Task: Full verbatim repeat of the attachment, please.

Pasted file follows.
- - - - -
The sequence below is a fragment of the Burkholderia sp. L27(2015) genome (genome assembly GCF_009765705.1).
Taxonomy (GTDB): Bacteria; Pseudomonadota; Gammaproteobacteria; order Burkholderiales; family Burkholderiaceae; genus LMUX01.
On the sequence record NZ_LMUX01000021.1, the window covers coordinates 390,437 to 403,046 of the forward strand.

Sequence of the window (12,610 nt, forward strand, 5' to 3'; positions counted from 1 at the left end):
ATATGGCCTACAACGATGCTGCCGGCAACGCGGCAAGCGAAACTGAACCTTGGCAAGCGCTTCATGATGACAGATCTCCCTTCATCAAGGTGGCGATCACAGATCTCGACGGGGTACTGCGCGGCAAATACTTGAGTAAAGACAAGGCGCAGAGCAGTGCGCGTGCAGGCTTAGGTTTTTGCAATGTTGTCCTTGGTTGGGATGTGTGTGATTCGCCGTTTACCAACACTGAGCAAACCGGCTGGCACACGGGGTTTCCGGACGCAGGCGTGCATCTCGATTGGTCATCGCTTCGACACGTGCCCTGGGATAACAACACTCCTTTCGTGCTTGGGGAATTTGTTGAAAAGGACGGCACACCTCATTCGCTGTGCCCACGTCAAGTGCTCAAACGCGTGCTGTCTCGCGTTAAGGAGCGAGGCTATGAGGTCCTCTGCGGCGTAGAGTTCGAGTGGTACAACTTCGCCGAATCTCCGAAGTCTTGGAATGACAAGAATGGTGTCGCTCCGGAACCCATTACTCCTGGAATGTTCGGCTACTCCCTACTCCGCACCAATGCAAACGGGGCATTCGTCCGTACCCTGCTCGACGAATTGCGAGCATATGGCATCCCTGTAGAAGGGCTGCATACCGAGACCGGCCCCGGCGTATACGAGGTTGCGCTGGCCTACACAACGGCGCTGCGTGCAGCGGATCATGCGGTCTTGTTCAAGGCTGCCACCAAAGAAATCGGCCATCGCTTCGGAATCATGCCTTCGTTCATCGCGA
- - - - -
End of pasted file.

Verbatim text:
The sequence below is a fragment of the Burkholderia sp. L27(2015) genome (genome assembly GCF_009765705.1).
Taxonomy (GTDB): Bacteria; Pseudomonadota; Gammaproteobacteria; order Burkholderiales; family Burkholderiaceae; genus LMUX01.
On the sequence record NZ_LMUX01000021.1, the window covers coordinates 390,437 to 403,046 of the forward strand.

Sequence of the window (12,610 nt, forward strand, 5' to 3'; positions counted from 1 at the left end):
ATATGGCCTACAACGATGCTGCCGGCAACGCGGCAAGCGAAACTGAACCTTGGCAAGCGCTTCATGATGACAGATCTCCCTTCATCAAGGTGGCGATCACAGATCTCGACGGGGTACTGCGCGGCAAATACTTGAGTAAAGACAAGGCGCAGAGCAGTGCGCGTGCAGGCTTAGGTTTTTGCAATGTTGTCCTTGGTTGGGATGTGTGTGATTCGCCGTTTACCAACACTGAGCAAACCGGCTGGCACACGGGGTTTCCGGACGCAGGCGTGCATCTCGATTGGTCATCGCTTCGACACGTGCCCTGGGATAACAACACTCCTTTCGTGCTTGGGGAATTTGTTGAAAAGGACGGCACACCTCATTCGCTGTGCCCACGTCAAGTGCTCAAACGCGTGCTGTCTCGCGTTAAGGAGCGAGGCTATGAGGTCCTCTGCGGCGTAGAGTTCGAGTGGTACAACTTCGCCGAATCTCCGAAGTCTTGGAATGACAAGAATGGTGTCGCTCCGGAACCCATTACTCCTGGAATGTTCGGCTACTCCCTACTCCGCACCAATGCAAACGGGGCATTCGTCCGTACCCTGCTCGACGAATTGCGAGCATATGGCATCCCTGTAGAAGGGCTGCATACCGAGACCGGCCCCGGCGTATACGAGGTTGCGCTGGCCTACACAACGGCGCTGCGTGCAGCGGATCATGCGGTCTTGTTCAAGGCTGCCACCAAAGAAATCGGCCATCGCTTCGGAATCATGCCTTCGTTCATCGCGA